Stalingrad: The Death of the German Sixth Army on the Volga, 1942-1943, is the first published work to detail the situation of every German corps and division for every day of the six-month Stalingrad campaign. Derived from the Sixth Army daily operation reports and the German Army High Command (OKH) situation maps (Lage Ost), this two-volume set presents the situation on the flanks of the army, as well as the combat in the city itself, a level of detail never before attempted. Stalingrad was the perfect storm that would lead to the death of an army a the German Sixth Army. Led by Field Marshal Friedrich Paulus, but micromanaged by Adolf Hitler, who insisted that his forces fight to the last man and bullet, the Sixth Army became fixated on an objective that continued to be just past their grasp. Believing that Stalingrad would be theirs "if only" one more attack against the urban rubble was mounted, the Sixth Army did not see that it was in a situation where if something did go wrong, it would not "see" impending doom until it was too late. That something was the massive Soviet attack that broke through both flanks of the Sixth Army in such a violent manner and to such a great operational depth that any hope of relieving the surrounded pocket from the outside in such horrible winter conditions was probably illusionary. Thus, defeat was in order for the Sixth Army, but it would not end there. Adolf Hitler had insisted that this would be a fight between the supermen of Aryan Germany against the sub-humans of Slavic Russia. In this fight, according to Nazi ideology, the sub-humans had no right to live. Given the polar ideological differences of Fascism and Communism, combined with this racial antagonism, when the Red Army did gain the upper hand and isolate the German forces around Stalingrad in November 1942, the situation guaranteed that the Sixth Army would not only be defeated, but that it and most of its soldiers were headed for annihilation.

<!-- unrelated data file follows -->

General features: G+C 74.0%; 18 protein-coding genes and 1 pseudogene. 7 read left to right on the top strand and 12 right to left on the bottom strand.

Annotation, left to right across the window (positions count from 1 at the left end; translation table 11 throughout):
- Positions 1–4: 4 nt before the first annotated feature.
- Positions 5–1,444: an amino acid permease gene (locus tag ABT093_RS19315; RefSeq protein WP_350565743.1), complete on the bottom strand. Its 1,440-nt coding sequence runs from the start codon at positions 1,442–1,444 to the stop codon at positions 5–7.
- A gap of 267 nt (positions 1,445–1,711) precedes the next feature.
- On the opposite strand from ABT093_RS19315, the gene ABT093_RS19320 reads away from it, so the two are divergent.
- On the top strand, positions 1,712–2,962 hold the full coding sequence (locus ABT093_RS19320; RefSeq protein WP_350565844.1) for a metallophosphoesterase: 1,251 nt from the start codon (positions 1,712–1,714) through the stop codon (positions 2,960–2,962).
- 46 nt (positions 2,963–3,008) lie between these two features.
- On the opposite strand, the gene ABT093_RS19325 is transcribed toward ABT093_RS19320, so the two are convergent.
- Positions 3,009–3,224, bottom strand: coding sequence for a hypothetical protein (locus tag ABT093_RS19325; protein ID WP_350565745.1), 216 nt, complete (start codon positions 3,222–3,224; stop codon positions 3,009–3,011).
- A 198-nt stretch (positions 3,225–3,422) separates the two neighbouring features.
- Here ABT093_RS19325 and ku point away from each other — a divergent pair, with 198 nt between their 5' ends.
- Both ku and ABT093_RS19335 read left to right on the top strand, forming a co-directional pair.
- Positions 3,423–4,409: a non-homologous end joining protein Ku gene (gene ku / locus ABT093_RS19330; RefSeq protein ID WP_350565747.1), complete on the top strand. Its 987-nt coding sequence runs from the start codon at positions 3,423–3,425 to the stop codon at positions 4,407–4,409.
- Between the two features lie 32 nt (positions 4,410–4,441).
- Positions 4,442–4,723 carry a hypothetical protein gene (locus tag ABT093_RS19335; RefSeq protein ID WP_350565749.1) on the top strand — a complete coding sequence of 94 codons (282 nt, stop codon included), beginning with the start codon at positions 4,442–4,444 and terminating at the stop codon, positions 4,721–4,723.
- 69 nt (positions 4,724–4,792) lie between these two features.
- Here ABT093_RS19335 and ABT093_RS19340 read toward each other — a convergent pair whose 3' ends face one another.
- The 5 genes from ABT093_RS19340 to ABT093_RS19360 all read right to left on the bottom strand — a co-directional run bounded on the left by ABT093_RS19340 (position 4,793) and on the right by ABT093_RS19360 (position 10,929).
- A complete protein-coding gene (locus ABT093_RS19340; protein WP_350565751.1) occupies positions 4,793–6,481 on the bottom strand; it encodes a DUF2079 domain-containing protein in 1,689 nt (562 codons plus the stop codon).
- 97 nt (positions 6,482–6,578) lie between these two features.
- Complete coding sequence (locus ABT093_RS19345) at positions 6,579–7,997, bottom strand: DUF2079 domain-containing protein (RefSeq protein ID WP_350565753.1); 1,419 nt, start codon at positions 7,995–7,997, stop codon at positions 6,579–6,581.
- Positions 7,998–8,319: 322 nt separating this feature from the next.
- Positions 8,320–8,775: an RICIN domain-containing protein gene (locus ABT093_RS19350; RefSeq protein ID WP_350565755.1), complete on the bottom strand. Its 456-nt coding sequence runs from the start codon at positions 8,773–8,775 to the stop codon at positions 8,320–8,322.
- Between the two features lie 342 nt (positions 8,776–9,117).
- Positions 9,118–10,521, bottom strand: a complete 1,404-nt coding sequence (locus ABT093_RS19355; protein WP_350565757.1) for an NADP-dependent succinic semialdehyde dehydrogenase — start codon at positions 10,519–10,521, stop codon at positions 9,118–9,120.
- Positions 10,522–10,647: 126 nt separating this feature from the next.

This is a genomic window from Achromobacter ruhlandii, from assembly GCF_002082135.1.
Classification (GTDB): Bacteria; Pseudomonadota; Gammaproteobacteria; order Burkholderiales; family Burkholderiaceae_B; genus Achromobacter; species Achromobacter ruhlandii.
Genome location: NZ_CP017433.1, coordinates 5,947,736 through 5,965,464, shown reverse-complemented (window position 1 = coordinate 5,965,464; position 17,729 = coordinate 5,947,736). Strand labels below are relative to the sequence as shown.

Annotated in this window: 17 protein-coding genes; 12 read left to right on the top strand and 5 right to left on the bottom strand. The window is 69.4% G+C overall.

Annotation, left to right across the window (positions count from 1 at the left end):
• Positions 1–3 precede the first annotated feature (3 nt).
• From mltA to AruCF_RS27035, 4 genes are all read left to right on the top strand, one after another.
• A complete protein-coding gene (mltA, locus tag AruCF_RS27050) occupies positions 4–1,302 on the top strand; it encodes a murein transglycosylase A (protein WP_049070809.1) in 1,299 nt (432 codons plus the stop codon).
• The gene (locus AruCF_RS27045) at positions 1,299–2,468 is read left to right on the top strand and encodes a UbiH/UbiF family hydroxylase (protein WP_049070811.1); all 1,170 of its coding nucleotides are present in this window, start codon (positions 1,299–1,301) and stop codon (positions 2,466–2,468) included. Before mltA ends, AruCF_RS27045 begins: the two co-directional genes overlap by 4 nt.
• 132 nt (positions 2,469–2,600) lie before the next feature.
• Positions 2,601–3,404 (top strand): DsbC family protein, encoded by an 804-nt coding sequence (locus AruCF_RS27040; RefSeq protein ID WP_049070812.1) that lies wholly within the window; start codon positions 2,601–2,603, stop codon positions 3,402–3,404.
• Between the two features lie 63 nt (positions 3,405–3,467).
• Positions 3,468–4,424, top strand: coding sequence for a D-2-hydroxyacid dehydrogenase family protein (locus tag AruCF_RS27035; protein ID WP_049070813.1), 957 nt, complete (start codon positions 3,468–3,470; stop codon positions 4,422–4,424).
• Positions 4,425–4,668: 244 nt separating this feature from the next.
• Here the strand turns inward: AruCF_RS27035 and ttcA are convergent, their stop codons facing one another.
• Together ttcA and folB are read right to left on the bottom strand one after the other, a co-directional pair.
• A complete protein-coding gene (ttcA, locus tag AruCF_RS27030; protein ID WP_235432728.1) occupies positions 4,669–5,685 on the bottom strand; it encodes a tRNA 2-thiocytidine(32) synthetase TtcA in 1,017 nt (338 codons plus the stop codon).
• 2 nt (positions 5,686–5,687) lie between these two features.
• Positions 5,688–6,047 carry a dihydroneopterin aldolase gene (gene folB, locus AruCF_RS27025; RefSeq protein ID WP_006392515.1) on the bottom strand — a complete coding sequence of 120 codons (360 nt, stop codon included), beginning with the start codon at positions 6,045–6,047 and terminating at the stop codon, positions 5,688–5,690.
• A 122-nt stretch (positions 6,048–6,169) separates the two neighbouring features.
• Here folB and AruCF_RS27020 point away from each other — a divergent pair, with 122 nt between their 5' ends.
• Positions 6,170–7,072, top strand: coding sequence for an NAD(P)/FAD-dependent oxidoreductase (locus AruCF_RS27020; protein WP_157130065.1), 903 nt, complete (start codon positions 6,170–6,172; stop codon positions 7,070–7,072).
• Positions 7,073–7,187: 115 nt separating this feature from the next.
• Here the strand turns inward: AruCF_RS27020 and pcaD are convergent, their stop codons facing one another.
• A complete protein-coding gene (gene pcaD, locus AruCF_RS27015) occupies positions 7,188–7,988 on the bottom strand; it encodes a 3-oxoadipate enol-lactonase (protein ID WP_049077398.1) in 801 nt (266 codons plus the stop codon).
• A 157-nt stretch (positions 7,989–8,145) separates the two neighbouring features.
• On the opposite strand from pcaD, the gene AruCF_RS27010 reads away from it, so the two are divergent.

Publisher: Schiffer Publishing Ltd
Number of pages: 640
Weight: 2450 g
Dimensions: 254 x 178 mm